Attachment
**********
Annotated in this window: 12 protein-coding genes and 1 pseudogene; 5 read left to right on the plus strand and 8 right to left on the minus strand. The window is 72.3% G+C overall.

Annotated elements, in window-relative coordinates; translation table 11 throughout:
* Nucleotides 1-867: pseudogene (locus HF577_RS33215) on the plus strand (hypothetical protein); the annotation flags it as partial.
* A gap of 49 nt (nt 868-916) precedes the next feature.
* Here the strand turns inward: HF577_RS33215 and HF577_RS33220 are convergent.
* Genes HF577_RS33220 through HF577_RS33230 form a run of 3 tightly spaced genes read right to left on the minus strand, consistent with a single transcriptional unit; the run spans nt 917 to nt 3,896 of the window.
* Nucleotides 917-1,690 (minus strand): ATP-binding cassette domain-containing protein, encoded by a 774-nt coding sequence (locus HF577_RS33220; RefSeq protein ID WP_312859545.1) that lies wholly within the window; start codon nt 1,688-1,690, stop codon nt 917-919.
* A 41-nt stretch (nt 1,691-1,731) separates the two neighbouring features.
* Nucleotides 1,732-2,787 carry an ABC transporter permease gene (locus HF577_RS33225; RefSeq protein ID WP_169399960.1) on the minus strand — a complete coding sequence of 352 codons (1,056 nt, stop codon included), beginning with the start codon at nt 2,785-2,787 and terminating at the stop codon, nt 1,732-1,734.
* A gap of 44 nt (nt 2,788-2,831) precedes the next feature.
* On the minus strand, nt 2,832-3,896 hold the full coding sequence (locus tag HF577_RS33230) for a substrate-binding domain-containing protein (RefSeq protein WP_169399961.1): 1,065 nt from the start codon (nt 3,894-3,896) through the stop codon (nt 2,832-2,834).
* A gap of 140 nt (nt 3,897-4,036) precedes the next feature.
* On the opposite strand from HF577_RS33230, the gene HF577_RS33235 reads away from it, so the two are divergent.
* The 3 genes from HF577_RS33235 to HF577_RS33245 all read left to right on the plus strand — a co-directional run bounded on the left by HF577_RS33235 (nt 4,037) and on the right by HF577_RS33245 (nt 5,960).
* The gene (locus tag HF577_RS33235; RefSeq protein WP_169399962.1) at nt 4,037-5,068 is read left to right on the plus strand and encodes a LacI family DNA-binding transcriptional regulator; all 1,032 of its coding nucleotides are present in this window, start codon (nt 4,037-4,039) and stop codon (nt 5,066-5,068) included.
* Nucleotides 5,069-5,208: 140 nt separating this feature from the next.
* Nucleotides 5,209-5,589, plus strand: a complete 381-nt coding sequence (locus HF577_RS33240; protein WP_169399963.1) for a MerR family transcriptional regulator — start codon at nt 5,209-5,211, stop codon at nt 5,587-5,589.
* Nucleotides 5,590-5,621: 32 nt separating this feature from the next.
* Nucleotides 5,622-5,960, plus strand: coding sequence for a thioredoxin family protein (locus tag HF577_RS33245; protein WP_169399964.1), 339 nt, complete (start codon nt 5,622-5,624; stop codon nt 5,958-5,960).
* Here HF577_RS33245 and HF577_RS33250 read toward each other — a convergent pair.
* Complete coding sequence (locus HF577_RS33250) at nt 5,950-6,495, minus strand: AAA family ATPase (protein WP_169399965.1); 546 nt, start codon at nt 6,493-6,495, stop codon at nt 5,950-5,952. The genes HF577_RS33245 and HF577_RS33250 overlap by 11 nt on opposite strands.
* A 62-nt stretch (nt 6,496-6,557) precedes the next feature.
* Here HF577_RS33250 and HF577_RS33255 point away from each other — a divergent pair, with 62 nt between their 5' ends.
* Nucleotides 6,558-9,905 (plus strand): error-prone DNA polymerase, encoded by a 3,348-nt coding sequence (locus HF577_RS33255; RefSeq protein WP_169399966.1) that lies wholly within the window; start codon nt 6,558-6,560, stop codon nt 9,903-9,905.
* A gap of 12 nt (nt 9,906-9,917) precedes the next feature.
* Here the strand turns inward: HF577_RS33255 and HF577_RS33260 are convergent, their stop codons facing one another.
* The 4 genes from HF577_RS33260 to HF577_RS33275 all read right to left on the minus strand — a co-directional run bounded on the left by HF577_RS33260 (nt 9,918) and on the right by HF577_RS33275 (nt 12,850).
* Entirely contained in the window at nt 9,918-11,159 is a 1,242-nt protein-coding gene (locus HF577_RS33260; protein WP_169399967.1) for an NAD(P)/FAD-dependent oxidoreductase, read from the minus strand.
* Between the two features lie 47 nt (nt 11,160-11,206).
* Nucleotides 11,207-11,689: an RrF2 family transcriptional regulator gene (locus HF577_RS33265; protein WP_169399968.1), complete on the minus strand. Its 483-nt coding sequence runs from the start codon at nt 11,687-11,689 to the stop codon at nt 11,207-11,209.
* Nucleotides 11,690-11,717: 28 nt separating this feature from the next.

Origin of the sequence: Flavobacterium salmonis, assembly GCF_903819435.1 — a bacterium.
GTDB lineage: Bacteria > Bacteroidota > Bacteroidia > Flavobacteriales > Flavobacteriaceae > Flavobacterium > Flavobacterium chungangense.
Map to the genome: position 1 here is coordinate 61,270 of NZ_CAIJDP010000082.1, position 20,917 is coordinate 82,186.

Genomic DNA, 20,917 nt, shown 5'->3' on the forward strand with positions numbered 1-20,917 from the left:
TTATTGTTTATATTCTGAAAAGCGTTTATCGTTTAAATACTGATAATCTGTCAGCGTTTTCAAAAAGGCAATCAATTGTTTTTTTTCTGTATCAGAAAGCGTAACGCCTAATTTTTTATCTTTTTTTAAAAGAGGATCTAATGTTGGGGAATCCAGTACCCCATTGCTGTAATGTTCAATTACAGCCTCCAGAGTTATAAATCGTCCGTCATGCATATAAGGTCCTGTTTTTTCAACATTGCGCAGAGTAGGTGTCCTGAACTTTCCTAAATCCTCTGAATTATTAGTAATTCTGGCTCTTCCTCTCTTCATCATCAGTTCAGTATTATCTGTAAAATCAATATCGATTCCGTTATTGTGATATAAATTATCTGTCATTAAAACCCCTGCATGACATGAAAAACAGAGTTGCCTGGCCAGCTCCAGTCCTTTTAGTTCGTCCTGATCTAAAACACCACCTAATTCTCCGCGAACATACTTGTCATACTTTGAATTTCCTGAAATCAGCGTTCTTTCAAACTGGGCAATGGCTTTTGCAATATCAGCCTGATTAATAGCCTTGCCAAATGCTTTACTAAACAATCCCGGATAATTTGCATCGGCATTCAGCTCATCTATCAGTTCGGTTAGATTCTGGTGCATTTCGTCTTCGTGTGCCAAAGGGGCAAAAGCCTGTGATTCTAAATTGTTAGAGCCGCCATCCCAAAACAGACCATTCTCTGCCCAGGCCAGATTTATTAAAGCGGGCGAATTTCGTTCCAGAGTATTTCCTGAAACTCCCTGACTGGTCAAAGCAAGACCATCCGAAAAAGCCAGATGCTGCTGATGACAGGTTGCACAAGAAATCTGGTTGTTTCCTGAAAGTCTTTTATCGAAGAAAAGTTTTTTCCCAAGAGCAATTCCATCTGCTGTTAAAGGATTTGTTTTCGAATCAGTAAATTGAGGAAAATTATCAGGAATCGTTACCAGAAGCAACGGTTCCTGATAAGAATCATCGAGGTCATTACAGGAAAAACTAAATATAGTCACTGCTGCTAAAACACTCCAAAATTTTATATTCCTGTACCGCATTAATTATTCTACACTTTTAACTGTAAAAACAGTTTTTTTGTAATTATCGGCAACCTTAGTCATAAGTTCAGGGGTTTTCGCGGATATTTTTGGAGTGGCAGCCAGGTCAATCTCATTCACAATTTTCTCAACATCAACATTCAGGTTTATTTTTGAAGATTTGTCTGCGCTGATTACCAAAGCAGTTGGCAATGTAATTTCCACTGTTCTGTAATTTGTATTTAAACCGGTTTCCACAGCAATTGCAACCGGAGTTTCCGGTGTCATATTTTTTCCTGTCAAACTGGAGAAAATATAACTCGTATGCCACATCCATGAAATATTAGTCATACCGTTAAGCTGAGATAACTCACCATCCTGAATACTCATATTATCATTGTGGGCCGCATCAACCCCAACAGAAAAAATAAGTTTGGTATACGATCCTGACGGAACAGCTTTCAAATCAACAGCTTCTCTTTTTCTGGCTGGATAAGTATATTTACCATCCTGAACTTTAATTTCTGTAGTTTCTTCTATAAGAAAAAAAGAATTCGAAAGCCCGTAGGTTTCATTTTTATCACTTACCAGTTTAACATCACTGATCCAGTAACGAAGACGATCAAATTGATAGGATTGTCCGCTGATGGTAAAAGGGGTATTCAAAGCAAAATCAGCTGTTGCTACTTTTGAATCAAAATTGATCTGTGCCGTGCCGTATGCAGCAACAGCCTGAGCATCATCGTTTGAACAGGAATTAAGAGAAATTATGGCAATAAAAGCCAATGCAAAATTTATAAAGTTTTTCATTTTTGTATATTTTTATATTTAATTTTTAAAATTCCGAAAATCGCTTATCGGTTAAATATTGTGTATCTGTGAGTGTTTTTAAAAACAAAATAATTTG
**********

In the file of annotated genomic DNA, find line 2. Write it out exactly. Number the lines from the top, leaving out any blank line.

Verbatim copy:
Annotated elements, in window-relative coordinates; translation table 11 throughout: